Jerseys often get baggier over time. Their knitted material however makes me hesitant to even attempt to tailor them.

Assuming we're talking about factory-produced knitted jerseys, what is the best way to tailor the width of such jerseys?

(I assume that home-made jerseys might best be unraveled and knitted again)

As an example, here is a standard looking factory knitted jersey in an image from Wikipedia:



2 Answers 2


Get a knitting specific needle for your sewing machine!! Ball point needles are generally better for knits than universal needles. It varies by machine so you’re gonna have to look into what’s specifically needed for your machine: enter image description here

It’s still gonna be difficult so if you have any test material I would practice on that first.

Turn it inside out, wear it, pin it and get to work!

Use something like the blue stitch in this pic and go SLOW:

enter image description here

You won’t have to worry about finishing your seams with that stitch.

If it feels like it’s not doable on the machine I’ve had a lot of luck backstitching knits by hand and just sealing them with a French seam. I think it looks nice and it lays flat also. You can also just backstitch it and pink the seams altho that might be kinda pokey to wear comparatively.

Something to keep in mind is a lot of big machine stores actually use something called a surger for knits! It’s big and expensive but it cuts and sews the fabric all at once with basically no errors so it’s okay to not be as good as machinery you don’t have access too!

If something is already on it’s way out there’s nothing lost in trying to fix it up. I tend to avoid knits on the machine myself but honestly it’s something I think every seamster should try at least a handful of times because I learn something new every time!

It can be hit or miss starting out but it’s impossible to get better at something you never do! Good luck!!


Sewing jersey is not as easy as sewing woven fabrics and should be avoided by a beginner sewist. When using Jersey or any knit fabric to make your own clothing, it should be treated almost like any other fabric. However, the quality of the fabric and how you treat it (especially when washing it) influences how well it keeps its shape or how quickly it becomes baggy.

If you make your own sewing pattern from your individual measurements, remember to add some width to make the garment comfortable. Thick knits like in the picture above should not be skin tight! If you use a commercial pattern, compare the actual measurement of the waist (of the front + back piece) with your own waist measurement and make sure it will fit you comfortably.

When cutting the fabric, lay it flat on an even surface. I highly recommend a big table with a smooth surface, but sometimes the floor is the only available space. Try to lay the fabric out as relaxed as possible, meaning you shouldn't stretch any side. But you also shouldn't bunch the fabric up because then your pieces will be bigger than intended. Make sure your fabric isn't pulled in any direction by gravity or any objects. If the fabric is skewed in this stage, the finished garment will be wonky.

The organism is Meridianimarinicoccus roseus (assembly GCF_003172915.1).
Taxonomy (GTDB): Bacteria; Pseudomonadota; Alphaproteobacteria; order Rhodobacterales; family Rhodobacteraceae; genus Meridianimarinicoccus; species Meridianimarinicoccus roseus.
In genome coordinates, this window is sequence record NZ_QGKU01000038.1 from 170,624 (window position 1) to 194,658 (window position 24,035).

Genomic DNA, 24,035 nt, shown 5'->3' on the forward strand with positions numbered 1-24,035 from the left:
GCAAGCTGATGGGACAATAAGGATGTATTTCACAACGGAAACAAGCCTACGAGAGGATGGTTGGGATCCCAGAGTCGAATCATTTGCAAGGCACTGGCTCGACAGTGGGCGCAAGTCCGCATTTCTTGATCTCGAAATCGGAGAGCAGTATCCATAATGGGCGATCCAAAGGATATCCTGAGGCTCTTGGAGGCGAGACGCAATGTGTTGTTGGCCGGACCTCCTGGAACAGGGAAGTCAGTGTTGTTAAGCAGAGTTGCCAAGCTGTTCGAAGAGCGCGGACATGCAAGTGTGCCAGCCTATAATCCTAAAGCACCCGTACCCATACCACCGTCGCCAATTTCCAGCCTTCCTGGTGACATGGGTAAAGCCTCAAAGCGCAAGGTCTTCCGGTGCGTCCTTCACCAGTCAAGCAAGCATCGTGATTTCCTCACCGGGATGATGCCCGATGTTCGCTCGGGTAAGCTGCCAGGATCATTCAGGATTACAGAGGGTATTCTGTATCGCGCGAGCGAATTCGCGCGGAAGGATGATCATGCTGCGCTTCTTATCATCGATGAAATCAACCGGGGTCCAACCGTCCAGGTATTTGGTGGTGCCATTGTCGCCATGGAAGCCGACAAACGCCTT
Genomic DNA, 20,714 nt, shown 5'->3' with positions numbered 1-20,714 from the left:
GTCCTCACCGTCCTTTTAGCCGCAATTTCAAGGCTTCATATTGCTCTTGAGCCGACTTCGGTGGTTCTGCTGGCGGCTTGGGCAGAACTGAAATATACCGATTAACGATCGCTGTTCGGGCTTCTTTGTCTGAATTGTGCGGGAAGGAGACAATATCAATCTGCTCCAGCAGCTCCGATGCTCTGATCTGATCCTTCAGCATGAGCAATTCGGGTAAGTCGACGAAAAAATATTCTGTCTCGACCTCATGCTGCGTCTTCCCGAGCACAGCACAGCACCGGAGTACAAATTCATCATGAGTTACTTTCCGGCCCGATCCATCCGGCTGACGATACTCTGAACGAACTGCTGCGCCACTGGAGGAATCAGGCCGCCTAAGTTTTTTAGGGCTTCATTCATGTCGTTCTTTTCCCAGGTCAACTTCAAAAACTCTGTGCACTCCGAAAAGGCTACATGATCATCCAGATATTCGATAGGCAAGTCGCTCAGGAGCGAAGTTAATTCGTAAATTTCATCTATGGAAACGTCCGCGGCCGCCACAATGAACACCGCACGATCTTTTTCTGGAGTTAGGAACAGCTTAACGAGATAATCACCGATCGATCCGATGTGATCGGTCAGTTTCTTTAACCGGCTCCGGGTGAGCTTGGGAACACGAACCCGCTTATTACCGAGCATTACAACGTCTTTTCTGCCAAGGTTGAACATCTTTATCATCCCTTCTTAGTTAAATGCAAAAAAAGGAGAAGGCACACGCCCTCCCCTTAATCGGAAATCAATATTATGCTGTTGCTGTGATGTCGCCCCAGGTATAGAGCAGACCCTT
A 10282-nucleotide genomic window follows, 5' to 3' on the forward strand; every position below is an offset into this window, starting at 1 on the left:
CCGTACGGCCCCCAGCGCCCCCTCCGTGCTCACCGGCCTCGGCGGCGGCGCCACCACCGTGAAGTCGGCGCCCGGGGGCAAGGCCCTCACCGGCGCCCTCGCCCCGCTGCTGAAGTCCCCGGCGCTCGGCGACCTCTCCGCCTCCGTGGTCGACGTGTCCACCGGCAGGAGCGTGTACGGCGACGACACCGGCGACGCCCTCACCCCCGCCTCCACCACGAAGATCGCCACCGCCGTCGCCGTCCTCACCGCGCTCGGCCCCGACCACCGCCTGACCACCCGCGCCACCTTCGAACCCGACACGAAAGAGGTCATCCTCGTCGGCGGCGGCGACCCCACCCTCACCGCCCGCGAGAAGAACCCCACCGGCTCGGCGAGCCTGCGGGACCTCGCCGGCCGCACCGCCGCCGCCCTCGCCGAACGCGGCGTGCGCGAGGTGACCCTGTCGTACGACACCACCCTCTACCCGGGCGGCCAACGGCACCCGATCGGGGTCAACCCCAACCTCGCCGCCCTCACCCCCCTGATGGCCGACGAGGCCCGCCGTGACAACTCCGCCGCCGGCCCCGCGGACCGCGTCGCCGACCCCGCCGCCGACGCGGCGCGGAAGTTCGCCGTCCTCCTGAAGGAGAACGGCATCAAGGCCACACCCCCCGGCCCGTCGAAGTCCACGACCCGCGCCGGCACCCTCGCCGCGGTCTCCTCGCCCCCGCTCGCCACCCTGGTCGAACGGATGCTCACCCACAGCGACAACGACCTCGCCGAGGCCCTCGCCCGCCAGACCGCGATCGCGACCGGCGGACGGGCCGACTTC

Marking knit fabrics is difficult because you can easily stretch them while doing so. Most tailors chalk I used requires too much pressure to leave a line. There are chalk rollers, water-soluble pens and heat-erasing pens you could use. If nothing else works for you, there's still the good old method of marking your pattern with tailor's tags.

You should use a special jersey needle when sewing the pieces and try not to stretch them while sewing. I suggest using lots of pins or clips to ensure nothing can slip around. Handle cut pieces delicately because they might start unraveling. All raw edges should be overlocked.

Now, once you have your finished garment, you want to keep it in pristine shape as long as possible.

If your knit fabric is actually made from wool, you must either hand wash it or use a wool cycle on your washing machine. You should also use a special wool detergent because regular detergents make wool itchy. Wool must not be put in a dryer.

I would avoid tumble dryers for any heavy knit fabrics. The tumbling damages the fibers and the constant pushing and pulling of other clothing items in there can make the garment baggy. However, thick sweaters also shouldn't be hung up to dry. The water still in them makes them heavy and permanently stretches them. I usually lay my sweaters flat on top of the drying rack (over the other stuff that hangs there to dry). For wool sweaters it's recommended to lay them flat on a towel to dry.

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